At roughly $2 million a season, Bowden and Virginia Tech's Frank Beamer also get national championship money. Both are believed to be the highest paid football coaches in the conference; officials at the ACC's four private schools - Duke, Wake Forest, Boston College and Miami - declined to release details of their coaches' salaries.
None of the contracts are simple.
At North Carolina, for example, the athletic department pays Davis a base salary of $286,000. That alone makes him one of the highest-paid employees at the university - Williams' base is $325,000, and he will make up to $1.8 million a year under the terms of an extension announced last spring.
Davis received a payment of $750,000 last Saturday - coincidentally, the day of his ACC opener against Virginia, a 23-20 loss to the Cavaliers - as part of a clause that provides him ``a compensation package competitive with that provided to head football coaches at (North Carolina's) peer institutions.'' Another payment of $250,000 in December will push his supplemental income to $1 million, and by 2013, that amount grows to $1.3 million doled out in equal quarterly payments.
Davis shrugged off the suggestion those big dollars add any pressure to win at North Carolina, which last won a bowl game in 2001.
``That's insignificant,'' Davis said. ``Nope, not at all.''
At N.C. State, O'Brien's contract is packed with incentives. Along with $240,000 in base salary and $360,000 each year in supplemental income, O'Brien is eligible for another $750,000 in bonuses for performances on and off the field, such as bowl appearances and graduation rates.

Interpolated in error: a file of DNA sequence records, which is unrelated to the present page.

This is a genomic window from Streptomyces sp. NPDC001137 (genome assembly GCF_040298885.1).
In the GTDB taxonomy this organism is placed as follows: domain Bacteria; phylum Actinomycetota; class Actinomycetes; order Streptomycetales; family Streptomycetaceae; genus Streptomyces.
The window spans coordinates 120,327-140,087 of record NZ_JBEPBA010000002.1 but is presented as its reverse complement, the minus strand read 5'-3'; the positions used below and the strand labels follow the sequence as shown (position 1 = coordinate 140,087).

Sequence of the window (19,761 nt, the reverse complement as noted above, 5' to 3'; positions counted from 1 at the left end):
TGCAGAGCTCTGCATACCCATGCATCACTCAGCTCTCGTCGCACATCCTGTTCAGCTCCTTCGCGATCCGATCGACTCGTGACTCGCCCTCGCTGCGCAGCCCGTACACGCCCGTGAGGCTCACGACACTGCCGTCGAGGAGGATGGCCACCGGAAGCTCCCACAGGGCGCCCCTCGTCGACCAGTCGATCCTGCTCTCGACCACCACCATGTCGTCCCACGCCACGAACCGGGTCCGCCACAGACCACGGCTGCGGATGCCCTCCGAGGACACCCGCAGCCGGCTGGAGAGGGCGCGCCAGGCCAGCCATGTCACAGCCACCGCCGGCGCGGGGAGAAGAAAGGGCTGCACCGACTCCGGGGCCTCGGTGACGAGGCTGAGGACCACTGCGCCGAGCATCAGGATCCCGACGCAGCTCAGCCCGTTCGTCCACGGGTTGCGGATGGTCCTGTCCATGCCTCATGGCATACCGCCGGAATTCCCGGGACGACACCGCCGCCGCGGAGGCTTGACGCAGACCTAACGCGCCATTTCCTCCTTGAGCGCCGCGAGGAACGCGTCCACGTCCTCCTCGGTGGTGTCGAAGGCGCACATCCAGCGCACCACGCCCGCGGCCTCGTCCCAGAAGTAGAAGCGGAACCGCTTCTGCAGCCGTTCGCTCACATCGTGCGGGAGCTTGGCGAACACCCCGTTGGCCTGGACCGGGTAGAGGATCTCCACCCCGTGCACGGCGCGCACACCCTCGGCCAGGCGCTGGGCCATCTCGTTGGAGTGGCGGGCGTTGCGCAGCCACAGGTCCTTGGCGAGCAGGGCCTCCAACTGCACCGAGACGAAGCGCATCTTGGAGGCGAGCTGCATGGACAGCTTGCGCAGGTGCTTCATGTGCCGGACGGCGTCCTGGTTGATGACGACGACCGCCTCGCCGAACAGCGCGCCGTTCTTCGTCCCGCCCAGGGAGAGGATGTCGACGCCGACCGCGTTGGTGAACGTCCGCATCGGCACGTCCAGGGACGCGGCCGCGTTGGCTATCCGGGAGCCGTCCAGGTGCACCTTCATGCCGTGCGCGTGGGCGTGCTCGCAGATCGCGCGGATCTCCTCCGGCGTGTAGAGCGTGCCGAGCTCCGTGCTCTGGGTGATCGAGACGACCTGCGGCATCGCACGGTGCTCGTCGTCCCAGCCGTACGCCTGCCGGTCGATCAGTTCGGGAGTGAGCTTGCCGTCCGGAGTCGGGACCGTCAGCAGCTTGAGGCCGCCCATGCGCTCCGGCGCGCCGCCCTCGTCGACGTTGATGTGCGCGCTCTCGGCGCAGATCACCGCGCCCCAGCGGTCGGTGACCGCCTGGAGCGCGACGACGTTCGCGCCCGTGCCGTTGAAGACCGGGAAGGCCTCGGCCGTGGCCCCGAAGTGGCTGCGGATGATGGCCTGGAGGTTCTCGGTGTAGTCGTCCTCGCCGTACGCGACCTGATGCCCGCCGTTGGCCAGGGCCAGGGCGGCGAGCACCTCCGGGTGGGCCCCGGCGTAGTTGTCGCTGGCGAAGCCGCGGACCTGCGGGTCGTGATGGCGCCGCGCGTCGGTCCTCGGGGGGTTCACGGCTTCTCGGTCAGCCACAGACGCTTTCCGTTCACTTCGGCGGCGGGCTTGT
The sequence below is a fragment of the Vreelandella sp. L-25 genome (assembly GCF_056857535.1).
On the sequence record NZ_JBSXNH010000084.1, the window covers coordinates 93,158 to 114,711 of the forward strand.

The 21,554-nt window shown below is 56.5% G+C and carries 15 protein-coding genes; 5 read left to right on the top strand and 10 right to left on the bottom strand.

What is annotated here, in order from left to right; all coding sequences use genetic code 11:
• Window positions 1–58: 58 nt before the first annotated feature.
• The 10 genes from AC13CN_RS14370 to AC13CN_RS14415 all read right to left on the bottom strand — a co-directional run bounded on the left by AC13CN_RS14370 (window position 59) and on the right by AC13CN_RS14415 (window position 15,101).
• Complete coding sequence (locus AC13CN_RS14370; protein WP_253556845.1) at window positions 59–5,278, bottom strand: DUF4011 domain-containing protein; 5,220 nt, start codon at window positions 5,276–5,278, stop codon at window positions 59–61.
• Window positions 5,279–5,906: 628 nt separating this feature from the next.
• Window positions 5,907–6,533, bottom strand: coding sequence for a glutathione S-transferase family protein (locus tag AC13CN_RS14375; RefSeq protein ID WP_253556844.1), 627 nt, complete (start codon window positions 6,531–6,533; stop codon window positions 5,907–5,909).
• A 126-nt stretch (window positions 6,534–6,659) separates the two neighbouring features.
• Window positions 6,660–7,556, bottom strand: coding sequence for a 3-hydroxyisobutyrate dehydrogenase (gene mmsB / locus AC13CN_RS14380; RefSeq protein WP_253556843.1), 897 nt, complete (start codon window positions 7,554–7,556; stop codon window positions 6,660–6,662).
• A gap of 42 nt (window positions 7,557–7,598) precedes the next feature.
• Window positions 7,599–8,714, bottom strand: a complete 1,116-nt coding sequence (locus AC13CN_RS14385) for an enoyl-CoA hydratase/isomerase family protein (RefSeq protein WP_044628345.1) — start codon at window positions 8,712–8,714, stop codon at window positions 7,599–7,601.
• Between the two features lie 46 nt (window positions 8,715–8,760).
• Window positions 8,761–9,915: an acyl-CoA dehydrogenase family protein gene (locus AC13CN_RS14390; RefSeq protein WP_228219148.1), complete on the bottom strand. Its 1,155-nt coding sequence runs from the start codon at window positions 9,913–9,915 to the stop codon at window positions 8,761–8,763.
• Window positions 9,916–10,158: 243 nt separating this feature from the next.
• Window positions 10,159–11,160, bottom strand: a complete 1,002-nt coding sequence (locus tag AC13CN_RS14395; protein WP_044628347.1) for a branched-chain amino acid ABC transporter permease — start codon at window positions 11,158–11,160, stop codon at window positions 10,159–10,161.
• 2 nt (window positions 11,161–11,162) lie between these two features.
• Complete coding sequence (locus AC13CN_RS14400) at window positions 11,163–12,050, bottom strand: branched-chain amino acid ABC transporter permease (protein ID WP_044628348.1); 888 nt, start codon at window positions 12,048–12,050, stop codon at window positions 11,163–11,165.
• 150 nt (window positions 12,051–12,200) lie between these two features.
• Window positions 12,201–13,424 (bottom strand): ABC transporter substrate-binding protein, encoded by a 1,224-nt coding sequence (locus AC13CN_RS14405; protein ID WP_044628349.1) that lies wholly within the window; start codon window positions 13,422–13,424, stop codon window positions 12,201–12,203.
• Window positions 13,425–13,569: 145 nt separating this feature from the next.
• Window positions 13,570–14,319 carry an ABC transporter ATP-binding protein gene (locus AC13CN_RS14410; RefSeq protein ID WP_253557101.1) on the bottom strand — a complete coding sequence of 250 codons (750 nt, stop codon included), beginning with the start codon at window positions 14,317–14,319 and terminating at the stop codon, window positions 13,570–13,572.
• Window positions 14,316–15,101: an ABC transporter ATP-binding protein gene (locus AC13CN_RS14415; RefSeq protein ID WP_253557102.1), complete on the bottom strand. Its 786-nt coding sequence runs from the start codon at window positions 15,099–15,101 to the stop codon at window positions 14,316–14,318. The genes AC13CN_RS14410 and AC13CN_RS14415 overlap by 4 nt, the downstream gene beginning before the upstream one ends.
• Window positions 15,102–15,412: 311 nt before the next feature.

``It wasn't like this guy was going to ask for the moon, and if we didn't give it he was going to walk away,'' North Carolina State athletic director Lee Fowler said.
O'Brien also joins Virginia's Al Groh as the two ACC coaches who receive a bonus for finishing the season ranked, with the payout for the N.C. State coach ranging from $200,000 for a top-five ranking to $50,000 for finishing between Nos. 16-20.
O'Brien votes in the coaches' poll and insists he will neither stump for votes nor be tempted to boost his team's ranking for a bigger check.
``If we deserve to be Top 25, we'll be voted there,'' O'Brien said.
For a few coaches, some defeats are more costly than others. A clause in Chan Gailey's contract at Georgia Tech calls for his assistants to receive $5,000 apiece if the Yellow Jackets beat rival Georgia - which they failed to do in 2006.
Maryland faced Wake Forest in last year's regular-season finale, and a win would have earned the Terrapins a spot in the ACC title game and Friedgen a chance to collect a $330,750 bonus. But when the Demon Deacons won, Maryland dropped into a three-way tie for fourth place.
Friedgen still gets a bonus, with the amount determined by an intricate sliding scale - all the way down to $23,152 if the Terps reach a bowl game and finish in a four-way tie for sixth place.
Last season he got $49,612.50. His assistants also earn bonuses on a similar sliding scale.
``The Wake Forest loss, our coaches lost a lot of money on that game - we went from potentially first to (fourth),'' Friedgen said. ``That's a big hit for them.''